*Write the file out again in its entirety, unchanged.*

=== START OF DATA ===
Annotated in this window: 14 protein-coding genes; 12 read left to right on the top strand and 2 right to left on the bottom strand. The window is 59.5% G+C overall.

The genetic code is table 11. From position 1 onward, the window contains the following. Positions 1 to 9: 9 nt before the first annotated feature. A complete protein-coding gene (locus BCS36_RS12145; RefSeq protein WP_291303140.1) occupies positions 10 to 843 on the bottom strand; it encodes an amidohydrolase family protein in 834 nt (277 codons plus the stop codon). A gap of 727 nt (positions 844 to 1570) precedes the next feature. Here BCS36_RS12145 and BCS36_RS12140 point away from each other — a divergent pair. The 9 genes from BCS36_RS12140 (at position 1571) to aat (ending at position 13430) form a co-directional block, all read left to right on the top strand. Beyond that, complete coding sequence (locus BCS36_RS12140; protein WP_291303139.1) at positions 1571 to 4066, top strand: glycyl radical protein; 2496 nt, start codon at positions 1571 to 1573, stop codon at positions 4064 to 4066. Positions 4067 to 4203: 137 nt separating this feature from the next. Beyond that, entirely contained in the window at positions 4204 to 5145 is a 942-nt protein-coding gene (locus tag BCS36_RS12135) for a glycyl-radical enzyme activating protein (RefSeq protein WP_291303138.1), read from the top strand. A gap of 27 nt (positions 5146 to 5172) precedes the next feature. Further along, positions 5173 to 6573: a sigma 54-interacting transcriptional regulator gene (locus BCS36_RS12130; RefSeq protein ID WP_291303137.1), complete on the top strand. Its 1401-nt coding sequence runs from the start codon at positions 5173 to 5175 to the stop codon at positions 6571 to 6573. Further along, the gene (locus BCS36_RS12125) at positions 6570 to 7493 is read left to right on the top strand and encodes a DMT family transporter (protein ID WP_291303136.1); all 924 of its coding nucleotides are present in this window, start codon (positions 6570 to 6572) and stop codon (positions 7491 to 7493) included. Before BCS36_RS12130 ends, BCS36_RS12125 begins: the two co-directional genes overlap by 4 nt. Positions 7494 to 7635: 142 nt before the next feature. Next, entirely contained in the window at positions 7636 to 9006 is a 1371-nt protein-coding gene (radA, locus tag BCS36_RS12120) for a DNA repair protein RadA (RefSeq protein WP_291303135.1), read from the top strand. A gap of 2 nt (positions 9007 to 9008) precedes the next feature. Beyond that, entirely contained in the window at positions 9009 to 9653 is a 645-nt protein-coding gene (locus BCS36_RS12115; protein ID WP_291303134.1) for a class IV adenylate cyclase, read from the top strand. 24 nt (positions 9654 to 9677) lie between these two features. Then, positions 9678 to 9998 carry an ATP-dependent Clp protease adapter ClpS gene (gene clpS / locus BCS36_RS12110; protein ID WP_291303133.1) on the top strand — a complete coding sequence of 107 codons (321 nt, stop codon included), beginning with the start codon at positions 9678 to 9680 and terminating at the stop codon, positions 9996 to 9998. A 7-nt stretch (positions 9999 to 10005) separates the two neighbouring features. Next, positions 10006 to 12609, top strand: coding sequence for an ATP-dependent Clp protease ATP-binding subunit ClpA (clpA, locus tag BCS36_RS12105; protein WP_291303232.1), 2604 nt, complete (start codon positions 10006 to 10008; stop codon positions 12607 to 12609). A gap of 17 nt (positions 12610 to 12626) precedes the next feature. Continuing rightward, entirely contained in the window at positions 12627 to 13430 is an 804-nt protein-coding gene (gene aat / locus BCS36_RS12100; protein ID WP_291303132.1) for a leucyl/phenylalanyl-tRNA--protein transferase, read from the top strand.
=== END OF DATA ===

Annotated in this window: 14 protein-coding genes; 12 read left to right on the top strand and 2 right to left on the bottom strand. The window is 59.5% G+C overall.

The genetic code is table 11. From position 1 onward, the window contains the following. Positions 1 to 9: 9 nt before the first annotated feature. A complete protein-coding gene (locus BCS36_RS12145; RefSeq protein WP_291303140.1) occupies positions 10 to 843 on the bottom strand; it encodes an amidohydrolase family protein in 834 nt (277 codons plus the stop codon). A gap of 727 nt (positions 844 to 1570) precedes the next feature. Here BCS36_RS12145 and BCS36_RS12140 point away from each other — a divergent pair. The 9 genes from BCS36_RS12140 (at position 1571) to aat (ending at position 13430) form a co-directional block, all read left to right on the top strand. Beyond that, complete coding sequence (locus BCS36_RS12140; protein WP_291303139.1) at positions 1571 to 4066, top strand: glycyl radical protein; 2496 nt, start codon at positions 1571 to 1573, stop codon at positions 4064 to 4066. Positions 4067 to 4203: 137 nt separating this feature from the next. Beyond that, entirely contained in the window at positions 4204 to 5145 is a 942-nt protein-coding gene (locus tag BCS36_RS12135) for a glycyl-radical enzyme activating protein (RefSeq protein WP_291303138.1), read from the top strand. A gap of 27 nt (positions 5146 to 5172) precedes the next feature. Further along, positions 5173 to 6573: a sigma 54-interacting transcriptional regulator gene (locus BCS36_RS12130; RefSeq protein ID WP_291303137.1), complete on the top strand. Its 1401-nt coding sequence runs from the start codon at positions 5173 to 5175 to the stop codon at positions 6571 to 6573. Further along, the gene (locus BCS36_RS12125) at positions 6570 to 7493 is read left to right on the top strand and encodes a DMT family transporter (protein ID WP_291303136.1); all 924 of its coding nucleotides are present in this window, start codon (positions 6570 to 6572) and stop codon (positions 7491 to 7493) included. Before BCS36_RS12130 ends, BCS36_RS12125 begins: the two co-directional genes overlap by 4 nt. Positions 7494 to 7635: 142 nt before the next feature. Next, entirely contained in the window at positions 7636 to 9006 is a 1371-nt protein-coding gene (radA, locus tag BCS36_RS12120) for a DNA repair protein RadA (RefSeq protein WP_291303135.1), read from the top strand. A gap of 2 nt (positions 9007 to 9008) precedes the next feature. Beyond that, entirely contained in the window at positions 9009 to 9653 is a 645-nt protein-coding gene (locus BCS36_RS12115; protein ID WP_291303134.1) for a class IV adenylate cyclase, read from the top strand. 24 nt (positions 9654 to 9677) lie between these two features. Then, positions 9678 to 9998 carry an ATP-dependent Clp protease adapter ClpS gene (gene clpS / locus BCS36_RS12110; protein ID WP_291303133.1) on the top strand — a complete coding sequence of 107 codons (321 nt, stop codon included), beginning with the start codon at positions 9678 to 9680 and terminating at the stop codon, positions 9996 to 9998. A 7-nt stretch (positions 9999 to 10005) separates the two neighbouring features. Next, positions 10006 to 12609, top strand: coding sequence for an ATP-dependent Clp protease ATP-binding subunit ClpA (clpA, locus tag BCS36_RS12105; protein WP_291303232.1), 2604 nt, complete (start codon positions 10006 to 10008; stop codon positions 12607 to 12609). A gap of 17 nt (positions 12610 to 12626) precedes the next feature. Continuing rightward, entirely contained in the window at positions 12627 to 13430 is an 804-nt protein-coding gene (gene aat / locus BCS36_RS12100; protein ID WP_291303132.1) for a leucyl/phenylalanyl-tRNA--protein transferase, read from the top strand.